The dangers of diagnosing cystic neck masses as benign in the era of HPV-associated oropharyngeal cancer
A 59-year-old woman presented to her general practitioner with a lump in the left neck. She was a non-smoker, non-daily drinker and had no significant past medical history. Fine needle aspiration biopsy (FNAB) was performed and led to the diagnosis of a branchial cleft cyst. The mass collapsed after aspiration and the patient was managed conservatively by observation. In the year after diagnosis, re-emergence of the mass was noted by the GP at follow-up. Further investigations were declined on the patient’s presumption that the lesion was a benign branchial cleft cyst.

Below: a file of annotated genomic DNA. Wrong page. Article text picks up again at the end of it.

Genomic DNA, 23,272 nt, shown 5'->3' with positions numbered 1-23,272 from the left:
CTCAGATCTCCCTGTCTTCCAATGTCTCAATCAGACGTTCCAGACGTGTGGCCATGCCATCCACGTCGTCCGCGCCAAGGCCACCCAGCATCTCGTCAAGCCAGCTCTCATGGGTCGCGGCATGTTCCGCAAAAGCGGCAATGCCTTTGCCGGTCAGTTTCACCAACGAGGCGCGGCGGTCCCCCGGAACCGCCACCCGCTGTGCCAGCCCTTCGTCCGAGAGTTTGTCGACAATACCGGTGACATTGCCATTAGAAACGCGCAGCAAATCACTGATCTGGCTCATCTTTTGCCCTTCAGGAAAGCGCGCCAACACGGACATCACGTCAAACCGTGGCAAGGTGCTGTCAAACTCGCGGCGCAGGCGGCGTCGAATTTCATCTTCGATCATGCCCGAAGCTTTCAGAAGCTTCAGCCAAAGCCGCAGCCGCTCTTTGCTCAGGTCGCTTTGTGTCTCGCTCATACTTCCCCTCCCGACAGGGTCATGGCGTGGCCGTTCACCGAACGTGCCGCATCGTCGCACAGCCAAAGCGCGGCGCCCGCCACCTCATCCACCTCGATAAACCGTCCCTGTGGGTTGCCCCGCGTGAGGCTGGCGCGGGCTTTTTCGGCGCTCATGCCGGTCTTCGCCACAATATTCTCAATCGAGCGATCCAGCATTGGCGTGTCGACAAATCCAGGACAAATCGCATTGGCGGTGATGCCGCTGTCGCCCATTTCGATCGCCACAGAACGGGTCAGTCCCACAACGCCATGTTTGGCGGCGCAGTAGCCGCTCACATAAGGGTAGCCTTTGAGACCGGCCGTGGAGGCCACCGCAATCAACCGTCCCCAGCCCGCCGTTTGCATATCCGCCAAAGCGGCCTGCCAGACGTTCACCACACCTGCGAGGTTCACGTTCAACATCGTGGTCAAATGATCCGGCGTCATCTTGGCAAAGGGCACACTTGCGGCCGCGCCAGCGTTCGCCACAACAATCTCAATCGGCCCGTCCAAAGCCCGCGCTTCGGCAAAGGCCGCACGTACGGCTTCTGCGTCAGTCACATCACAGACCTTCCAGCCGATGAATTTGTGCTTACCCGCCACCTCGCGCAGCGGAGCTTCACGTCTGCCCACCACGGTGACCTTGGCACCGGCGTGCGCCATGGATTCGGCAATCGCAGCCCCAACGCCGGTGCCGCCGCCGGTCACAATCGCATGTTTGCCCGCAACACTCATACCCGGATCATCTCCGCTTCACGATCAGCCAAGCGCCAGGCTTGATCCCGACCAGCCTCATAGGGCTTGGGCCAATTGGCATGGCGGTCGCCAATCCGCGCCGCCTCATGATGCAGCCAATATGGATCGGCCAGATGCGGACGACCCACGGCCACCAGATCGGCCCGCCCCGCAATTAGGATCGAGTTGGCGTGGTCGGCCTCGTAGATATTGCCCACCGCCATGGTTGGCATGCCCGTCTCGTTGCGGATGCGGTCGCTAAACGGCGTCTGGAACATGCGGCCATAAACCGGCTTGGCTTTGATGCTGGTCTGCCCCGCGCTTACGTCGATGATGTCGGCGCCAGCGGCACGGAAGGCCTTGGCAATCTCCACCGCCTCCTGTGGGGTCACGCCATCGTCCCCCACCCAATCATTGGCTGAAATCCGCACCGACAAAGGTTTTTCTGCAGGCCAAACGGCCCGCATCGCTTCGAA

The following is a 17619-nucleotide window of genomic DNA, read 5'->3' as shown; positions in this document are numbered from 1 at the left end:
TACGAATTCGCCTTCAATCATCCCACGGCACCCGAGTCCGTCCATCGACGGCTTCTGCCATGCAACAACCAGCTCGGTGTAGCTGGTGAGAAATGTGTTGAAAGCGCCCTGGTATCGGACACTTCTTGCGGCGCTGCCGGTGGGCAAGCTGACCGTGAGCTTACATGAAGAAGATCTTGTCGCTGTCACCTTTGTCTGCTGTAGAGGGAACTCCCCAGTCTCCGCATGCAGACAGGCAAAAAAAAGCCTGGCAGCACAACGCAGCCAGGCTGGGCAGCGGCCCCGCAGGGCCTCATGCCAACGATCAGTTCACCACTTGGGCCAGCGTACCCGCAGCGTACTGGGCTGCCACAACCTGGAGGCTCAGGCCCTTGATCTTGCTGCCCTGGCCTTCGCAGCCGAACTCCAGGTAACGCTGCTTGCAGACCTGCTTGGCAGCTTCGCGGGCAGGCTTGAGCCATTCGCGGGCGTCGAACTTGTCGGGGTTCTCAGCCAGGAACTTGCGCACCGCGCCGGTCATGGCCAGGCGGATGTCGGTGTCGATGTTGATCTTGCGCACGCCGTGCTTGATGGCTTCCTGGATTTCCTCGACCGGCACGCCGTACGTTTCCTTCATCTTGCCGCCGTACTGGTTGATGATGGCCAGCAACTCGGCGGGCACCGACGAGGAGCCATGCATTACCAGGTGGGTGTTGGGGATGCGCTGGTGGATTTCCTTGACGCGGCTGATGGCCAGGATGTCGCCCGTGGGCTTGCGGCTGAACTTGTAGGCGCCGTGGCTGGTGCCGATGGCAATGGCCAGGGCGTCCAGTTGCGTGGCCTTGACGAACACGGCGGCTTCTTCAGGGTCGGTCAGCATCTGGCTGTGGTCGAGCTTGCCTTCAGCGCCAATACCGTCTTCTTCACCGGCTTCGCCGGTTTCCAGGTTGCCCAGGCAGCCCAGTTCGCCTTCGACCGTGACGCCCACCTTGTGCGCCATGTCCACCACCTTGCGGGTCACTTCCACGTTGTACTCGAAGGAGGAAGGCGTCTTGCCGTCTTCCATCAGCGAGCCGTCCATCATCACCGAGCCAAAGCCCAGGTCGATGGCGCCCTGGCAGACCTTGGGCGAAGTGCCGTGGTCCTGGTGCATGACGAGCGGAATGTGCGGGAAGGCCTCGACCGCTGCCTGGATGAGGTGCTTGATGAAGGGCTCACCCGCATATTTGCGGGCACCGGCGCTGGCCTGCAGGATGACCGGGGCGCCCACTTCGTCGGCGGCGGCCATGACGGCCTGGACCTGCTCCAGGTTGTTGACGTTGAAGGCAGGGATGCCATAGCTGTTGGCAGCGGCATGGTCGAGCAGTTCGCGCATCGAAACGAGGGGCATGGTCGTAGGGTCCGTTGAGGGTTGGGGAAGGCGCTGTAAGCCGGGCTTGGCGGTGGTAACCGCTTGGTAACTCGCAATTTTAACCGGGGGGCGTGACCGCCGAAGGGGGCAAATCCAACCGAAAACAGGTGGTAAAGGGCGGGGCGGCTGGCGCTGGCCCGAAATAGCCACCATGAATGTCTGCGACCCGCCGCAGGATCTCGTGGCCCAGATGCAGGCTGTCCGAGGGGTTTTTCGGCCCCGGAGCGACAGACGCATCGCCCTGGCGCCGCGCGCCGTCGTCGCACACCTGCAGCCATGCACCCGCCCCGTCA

Two years after her initial diagnosis, the patient re-presented with a 1- to 2-month history of a sore throat and further increase in the size of the neck mass. On examination, a 7 cm mass was palpable, there was no overlying skin invasion and the mass was mobile to deep structures. Repeat FNAB of the neck mass was performed and revealed squamous cell carcinoma (SCC) with p16 positivity.
A staging computed tomography (CT) scan detected a lobulated tumour centred on the left tonsil invading the vallecula, base of tongue and parapharyngeal space. Further, a 27 mm cystic mass consistent with her initial lump was identified in the left level II group of lymph nodes, with additional necrotic nodes present at levels III and IV. A subsequent positron emission tomography scan confirmed increased…